- About Us
- Browse Books
- Rare Books
- Hue-Man Best-Sellers
- New Releases
- Biography & Autobiography
- Business & Economics
- Children's Books
- Health & Fitness
- Social Science
- All Categories
- News & Resources
- My Account
The Reader (Paperback)
Usually Ships in 1-5 Days
May 2009 Indie Next List
“This uncommonly affecting page-turner, set in postwar Germany, evokes equal depths of thought and feeling. Written in spare, keenly observed prose, it is a story of love, and of personal and historical responsibility, and the novel's wrenching moral questions still have me in their grip.”
— John Willson, Eagle Harbor Book Company, Bainbridge Island, WA
Hailed for its coiled eroticism and the moral claims it makes upon the reader, this mesmerizing novel is a story of love and secrets, horror and compassion, unfolding against the haunted landscape of postwar Germany.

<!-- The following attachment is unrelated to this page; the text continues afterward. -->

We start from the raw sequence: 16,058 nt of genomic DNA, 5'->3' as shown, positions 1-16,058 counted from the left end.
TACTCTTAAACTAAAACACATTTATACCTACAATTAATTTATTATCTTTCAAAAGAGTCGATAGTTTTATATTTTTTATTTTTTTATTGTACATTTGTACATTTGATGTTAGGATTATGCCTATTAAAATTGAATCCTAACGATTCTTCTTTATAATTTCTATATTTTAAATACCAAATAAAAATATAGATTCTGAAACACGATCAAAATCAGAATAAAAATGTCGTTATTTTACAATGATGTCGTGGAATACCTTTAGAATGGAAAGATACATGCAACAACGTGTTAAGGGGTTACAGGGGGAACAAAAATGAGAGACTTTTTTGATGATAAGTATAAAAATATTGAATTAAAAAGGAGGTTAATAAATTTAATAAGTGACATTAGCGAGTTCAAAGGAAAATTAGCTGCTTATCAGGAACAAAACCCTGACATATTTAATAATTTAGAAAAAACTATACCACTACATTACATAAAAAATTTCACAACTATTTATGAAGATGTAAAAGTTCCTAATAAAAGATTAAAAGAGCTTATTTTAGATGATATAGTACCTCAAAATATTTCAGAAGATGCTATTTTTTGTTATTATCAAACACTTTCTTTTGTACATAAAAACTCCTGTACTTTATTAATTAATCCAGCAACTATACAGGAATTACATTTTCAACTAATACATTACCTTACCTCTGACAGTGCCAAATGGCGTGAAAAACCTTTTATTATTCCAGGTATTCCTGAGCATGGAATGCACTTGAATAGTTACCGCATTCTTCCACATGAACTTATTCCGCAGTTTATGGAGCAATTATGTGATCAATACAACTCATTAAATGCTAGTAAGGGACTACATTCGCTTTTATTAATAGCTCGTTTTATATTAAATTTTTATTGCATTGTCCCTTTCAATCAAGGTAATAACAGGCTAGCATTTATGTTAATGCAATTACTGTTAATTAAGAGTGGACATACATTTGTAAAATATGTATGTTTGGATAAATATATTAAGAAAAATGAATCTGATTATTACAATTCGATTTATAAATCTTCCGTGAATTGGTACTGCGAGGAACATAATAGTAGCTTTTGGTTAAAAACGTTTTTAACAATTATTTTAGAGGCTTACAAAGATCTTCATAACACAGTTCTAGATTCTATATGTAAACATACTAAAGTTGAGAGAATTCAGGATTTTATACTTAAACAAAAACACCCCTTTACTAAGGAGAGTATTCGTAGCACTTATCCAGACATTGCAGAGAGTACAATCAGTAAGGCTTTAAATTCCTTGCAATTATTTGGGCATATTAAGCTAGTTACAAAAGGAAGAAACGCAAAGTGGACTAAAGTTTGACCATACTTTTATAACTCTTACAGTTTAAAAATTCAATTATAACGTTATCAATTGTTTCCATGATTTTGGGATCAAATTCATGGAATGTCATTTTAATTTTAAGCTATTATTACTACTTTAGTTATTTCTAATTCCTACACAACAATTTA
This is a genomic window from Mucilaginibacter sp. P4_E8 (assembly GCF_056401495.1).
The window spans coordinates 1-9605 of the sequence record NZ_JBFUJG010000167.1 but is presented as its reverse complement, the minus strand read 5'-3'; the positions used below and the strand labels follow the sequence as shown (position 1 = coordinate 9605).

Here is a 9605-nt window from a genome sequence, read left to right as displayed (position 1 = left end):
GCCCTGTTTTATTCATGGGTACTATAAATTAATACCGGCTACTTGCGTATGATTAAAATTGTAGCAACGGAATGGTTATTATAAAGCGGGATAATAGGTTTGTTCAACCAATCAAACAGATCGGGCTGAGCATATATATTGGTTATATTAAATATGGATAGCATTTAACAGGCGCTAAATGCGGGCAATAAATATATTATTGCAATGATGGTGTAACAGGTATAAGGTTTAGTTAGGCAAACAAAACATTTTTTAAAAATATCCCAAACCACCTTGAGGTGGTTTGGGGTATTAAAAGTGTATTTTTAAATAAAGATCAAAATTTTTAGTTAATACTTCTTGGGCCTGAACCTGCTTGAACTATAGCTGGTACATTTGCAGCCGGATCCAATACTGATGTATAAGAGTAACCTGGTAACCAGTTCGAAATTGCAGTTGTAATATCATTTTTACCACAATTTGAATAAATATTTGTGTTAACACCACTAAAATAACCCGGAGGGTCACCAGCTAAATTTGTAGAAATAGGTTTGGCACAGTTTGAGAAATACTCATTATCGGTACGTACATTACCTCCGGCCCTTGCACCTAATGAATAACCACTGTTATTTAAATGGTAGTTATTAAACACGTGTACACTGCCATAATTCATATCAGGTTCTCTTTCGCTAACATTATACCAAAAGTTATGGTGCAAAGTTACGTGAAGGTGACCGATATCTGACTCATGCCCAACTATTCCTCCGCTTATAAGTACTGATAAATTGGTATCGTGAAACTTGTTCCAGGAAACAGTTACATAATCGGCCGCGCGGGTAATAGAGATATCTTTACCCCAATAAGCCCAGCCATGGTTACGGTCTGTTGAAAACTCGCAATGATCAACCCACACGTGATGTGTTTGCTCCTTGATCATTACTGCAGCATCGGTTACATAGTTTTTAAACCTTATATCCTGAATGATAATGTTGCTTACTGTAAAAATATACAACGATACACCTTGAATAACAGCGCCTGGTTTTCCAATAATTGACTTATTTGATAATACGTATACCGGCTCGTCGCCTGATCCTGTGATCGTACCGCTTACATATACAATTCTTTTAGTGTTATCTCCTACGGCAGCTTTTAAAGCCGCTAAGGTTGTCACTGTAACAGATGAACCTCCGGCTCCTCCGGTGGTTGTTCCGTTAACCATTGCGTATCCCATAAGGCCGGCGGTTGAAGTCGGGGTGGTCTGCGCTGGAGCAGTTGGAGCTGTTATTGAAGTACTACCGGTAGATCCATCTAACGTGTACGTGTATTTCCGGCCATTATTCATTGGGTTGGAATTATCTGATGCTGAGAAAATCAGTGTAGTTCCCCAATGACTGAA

When he falls ill on his way home from school, fifteen-year-old Michael Berg is rescued by Hanna, a woman twice his age. In time she becomes his lover then she inexplicably disappears. When Michael next sees her, he is a young law student, and she is on trial for a hideous crime. As he watches her refuse to defend her innocence, Michael gradually realizes that Hanna may be guarding a secret she considers more shameful than murder.
About the Author
Bernhard Schlink was born in Germany. He is the author of the internationally bestselling novel "The Reader," as well as four prize-winning crime novels-"The Gordian Knot," "Self's Fraud," "Self's Punishment," and "Self Slaughter"--that are currently being translated into English. He lives in Bonn and Berlin.
"From the Trade Paperback edition."
Janeway is a translator.
"A formally beautiful, disturbing and finally morally devastating novel."
—Los Angeles Times
"Moving, suggestive and ultimately hopeful. . . . [The Reader] leaps national boundaries and speaks straight to the heart."
—The New York Times Book Review
"Arresting, philosophically elegant, morally complex. . . . Mr. Schlink tells his story with marvelous directness and simplicity."
—The New York Times
"Haunting. . . . What Schlink does best, what makes this novel most memorable, are the small moments of highly charged eroticism." —Francine Prose, Elle